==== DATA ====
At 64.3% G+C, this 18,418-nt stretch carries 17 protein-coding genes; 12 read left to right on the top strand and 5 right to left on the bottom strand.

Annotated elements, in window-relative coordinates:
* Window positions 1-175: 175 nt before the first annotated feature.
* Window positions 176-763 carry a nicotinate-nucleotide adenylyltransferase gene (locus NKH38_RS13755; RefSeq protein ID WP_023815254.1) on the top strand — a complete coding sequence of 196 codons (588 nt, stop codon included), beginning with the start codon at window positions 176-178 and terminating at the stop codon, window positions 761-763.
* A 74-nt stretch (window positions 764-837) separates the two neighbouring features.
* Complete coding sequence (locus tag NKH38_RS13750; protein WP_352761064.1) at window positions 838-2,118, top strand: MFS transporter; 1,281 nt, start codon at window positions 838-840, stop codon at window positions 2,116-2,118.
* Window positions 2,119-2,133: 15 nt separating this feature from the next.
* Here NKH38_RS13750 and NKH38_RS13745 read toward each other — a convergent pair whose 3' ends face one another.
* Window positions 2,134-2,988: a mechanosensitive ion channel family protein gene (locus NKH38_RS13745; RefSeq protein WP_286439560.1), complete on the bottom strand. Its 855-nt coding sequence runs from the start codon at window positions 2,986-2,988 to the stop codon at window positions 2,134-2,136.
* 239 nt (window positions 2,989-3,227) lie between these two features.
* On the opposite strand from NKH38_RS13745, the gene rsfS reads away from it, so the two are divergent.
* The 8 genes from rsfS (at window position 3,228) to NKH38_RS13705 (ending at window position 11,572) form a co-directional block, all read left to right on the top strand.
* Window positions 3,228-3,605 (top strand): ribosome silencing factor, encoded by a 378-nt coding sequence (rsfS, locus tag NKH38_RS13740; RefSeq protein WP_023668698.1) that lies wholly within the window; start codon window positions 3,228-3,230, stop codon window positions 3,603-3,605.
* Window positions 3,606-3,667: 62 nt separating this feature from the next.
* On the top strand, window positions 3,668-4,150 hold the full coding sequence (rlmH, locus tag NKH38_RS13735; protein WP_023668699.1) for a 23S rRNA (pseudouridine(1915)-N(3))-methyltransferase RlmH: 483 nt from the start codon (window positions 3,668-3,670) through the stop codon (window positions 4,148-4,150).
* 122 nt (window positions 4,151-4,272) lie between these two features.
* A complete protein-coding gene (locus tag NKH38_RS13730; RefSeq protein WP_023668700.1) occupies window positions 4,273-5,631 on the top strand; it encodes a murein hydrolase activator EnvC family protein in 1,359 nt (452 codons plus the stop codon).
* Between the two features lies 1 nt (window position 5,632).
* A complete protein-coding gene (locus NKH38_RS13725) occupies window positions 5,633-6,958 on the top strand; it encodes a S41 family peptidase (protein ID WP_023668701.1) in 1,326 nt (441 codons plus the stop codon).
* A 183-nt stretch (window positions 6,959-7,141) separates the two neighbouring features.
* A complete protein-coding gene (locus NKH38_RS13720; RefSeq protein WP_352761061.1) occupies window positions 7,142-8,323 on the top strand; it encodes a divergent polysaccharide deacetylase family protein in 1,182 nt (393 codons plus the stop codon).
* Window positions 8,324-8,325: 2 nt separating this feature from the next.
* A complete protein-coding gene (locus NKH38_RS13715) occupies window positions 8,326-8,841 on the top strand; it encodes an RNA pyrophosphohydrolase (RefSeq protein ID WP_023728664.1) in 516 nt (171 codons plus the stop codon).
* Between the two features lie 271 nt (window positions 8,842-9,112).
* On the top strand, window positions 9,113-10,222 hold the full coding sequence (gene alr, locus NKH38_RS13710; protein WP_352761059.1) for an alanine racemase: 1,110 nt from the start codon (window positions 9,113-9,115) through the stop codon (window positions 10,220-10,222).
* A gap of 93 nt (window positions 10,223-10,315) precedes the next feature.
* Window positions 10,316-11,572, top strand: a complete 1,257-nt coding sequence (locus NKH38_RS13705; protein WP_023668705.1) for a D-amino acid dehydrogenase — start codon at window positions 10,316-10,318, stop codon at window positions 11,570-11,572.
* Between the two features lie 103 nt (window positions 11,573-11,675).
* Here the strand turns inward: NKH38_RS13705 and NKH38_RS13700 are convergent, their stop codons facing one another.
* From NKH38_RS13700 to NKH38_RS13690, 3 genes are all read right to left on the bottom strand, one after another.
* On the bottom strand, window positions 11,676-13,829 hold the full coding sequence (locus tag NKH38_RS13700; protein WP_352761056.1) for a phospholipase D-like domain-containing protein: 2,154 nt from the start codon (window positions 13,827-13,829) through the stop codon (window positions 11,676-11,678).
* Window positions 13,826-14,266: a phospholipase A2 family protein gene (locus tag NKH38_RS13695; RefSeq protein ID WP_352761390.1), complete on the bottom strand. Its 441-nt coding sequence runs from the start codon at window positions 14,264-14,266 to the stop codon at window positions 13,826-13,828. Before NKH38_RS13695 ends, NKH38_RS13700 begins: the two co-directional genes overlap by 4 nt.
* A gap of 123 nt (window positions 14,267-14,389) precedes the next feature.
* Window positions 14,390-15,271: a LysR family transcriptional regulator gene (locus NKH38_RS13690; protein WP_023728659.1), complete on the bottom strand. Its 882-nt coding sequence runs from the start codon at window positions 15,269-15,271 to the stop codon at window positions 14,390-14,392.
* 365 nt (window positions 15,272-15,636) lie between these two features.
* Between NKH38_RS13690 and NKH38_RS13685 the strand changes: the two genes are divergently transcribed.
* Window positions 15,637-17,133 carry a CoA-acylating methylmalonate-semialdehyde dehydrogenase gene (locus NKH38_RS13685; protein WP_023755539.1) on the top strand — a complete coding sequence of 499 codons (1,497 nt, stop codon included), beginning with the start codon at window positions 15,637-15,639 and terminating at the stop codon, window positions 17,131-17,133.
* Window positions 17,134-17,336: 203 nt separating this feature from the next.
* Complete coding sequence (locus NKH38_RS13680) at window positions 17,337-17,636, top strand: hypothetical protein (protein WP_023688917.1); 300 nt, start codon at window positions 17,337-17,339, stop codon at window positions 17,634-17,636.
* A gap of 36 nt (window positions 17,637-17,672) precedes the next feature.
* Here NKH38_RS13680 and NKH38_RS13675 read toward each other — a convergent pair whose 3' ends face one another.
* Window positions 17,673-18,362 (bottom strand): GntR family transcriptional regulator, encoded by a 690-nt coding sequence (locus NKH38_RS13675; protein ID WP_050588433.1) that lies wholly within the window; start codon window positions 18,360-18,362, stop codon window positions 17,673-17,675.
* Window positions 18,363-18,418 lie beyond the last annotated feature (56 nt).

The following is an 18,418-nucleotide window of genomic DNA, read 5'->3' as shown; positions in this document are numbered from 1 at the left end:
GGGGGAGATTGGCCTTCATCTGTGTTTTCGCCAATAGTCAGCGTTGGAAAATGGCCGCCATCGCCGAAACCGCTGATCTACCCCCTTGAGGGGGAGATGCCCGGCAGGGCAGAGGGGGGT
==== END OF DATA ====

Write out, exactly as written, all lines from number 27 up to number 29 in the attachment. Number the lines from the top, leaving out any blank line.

* Window positions 10,316-11,572, top strand: a complete 1,257-nt coding sequence (locus NKH38_RS13705; protein WP_023668705.1) for a D-amino acid dehydrogenase — start codon at window positions 10,316-10,318, stop codon at window positions 11,570-11,572.
* Between the two features lie 103 nt (window positions 11,573-11,675).
* Here the strand turns inward: NKH38_RS13705 and NKH38_RS13700 are convergent, their stop codons facing one another.